Catering Your Wedding Business to Indian Clients – Part 1

Wedding - 7 July 2019, By admin

This month we have gone back to basics with Wedding Planning and are looking at all aspects of planning weddings. Today I’m delighted to welcome Preeti Moberg from the Big Fat Indian Wedding who has kindly consented to write a three part series on catering your wedding business to Indian clients. Preeti has been featured on our blog before when she wrote a great piece called Seven Summer Fusion Weddings Ideas, so without further ado I will hand you over to Preeti.

When it comes to Indian brides, they take wedding dresses just as seriously as other brides. Yes, dresses. Indian weddings will have a several dress changes over the course of the wedding events, which traditionally takes place over several days.

Indian weddings can be intimidating to wedding planners at first, especially those first being introduced to them, so we have a few tips on how to best manage your bride (and groom!) with the dressing and wedding theme, giving you a rundown of the wedding fashion styles (hint: they’re not dresses!).

Everything Takes Time Getting a bride dressed, coiffed, and maquillage on the wedding day will take at least couple of hours (on average: 2-4 hours), so build that into the timeline accordingly. This means buffering enough time for the bride to get up (many wedding start in the morning), have some food (if she is allowed), and being photographed. The good news? For the most part, even if you run late by 30 minutes, the wedding guests are still making their way in and it won’t be a disaster.

Problems arise, however, when the bride needs to undress, take off her makeup, brush down her hair and start over again for the next look. With tight schedules, you may have only a couple hours to get this done and any delays will delay the entire service.

Vendors familiar with Indian wedding timelines will be able to utilize their time wisely. Photographers can use this time to capture more getting ready shots as well as venue photos, bridesmaids, and groomsmen. Vendors who are on the floor have the chance to double check the hall is in tip-top shape. But it’s the planner planner that has the tough job of getting bride dressed and down! Anticipating the time needed in advance will leave you much better prepared.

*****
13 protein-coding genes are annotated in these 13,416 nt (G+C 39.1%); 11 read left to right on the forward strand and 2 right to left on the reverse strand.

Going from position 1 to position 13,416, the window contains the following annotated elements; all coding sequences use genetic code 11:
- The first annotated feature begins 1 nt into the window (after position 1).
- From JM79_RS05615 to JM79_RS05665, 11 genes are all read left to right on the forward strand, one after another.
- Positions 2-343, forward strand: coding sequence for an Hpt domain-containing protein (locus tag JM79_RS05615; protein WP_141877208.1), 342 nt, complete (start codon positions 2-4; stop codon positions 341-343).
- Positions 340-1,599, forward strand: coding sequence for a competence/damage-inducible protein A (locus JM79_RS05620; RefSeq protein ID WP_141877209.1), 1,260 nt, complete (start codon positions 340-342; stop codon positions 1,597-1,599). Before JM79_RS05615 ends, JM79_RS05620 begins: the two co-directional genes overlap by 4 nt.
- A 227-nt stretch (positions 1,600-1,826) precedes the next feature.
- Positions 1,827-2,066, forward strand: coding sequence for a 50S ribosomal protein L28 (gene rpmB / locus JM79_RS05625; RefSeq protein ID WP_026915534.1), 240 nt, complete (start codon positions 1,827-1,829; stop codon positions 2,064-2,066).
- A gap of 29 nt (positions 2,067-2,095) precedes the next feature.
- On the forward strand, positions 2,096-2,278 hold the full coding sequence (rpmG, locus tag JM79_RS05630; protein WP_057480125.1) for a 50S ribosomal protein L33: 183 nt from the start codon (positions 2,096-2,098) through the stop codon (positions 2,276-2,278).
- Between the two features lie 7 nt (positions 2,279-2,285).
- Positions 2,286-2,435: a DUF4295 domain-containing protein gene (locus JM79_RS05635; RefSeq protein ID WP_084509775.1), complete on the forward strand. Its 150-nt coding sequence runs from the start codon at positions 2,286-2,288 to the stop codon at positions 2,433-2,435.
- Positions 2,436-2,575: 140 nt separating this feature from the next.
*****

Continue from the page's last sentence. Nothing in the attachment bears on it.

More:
Matching the Dress Most planners assume they’ll be working with shades of white and black when it comes to the couple, but when it comes to an Indian bride’s dress, you have no idea what to expect. Indian brides can wear everything from the classic white to red to yellow to green! And this can wreck havoc on how to match the wedding colors, spotlights, flash lighting and so much more for the vendors.

Our suggestion? Take time in advance to find out what the bride will be wearing at each of the wedding events. And let’s not forget the groom. Grooms tend to wear lighter shades at the wedding and darker colors at the reception.
Armed with this knowledge, planners and florists can discuss how the wedding colors/theme should complement the couple, while lighting/sound vendors can determine what spotlight colors to use.

Photographers have the trickiest job because they need to photograph the couple (together and separate) in non-traditional colors and outfits. Read Capturing the Love by Kathryn Hamm and Thea Dodds. While the book focuses on LGBTQ weddings, you can easily apply the situations to Indian weddings when it comes to color matching, posing, and rituals.

Wedding fashion and dress is one of the most important elements to an Indian Wedding. With the above tips in mind, and a commitment to communicate your vendors, you’ll be well on your way to successfully planning an Indian Wedding.

Preeti Moberg is a South Asian wedding aficionado. She loves all things colorful, happy, and fun. During the summertime, you can catch her blogging about weddings on The Big Fat Indian Wedding and cooling off to a mango lassi.

Know Thy Dresses

Bridal outfits: Sari – A 6-9 yard material pleated and wrapped across a bride. It can worn in many styles and is a classic outfit for Indian women. Lengha – A short top, known as a choli, worn with a full length, usually flowy, skirt. A dupatta, long fabric, is then draped across the front of the choli. Sharara or Gharara – Traditional Pakistani outfits. A sharara looks like a lengha but has a long top while a gharara has a long top and billowy pants. Salwar kameez – A long top worn with loose or tight fitting matching pants. Considered more casual wear or wedding guest outfit apparel. A fancy version of the salwar kameez, the anarkali, has a flowing top and tight pants and is sometimes worn by Punjabi brides.

Groomswear: Sherwani – The essential man’s suit. Made of heavy silks with embroidery and beading. Dhoti – A man’s pants that is several yards of pleated fabric. Worn by itself or with a top, kurta. Turban – Can be religious, like in the Sikh community, or an accessory. Available in many colors and can be accessorized with brooches. Kurta pajama -Long top and loose pants – the men’s version of a salwar kameez. Can be casual in style or with heavy embroidery and work.

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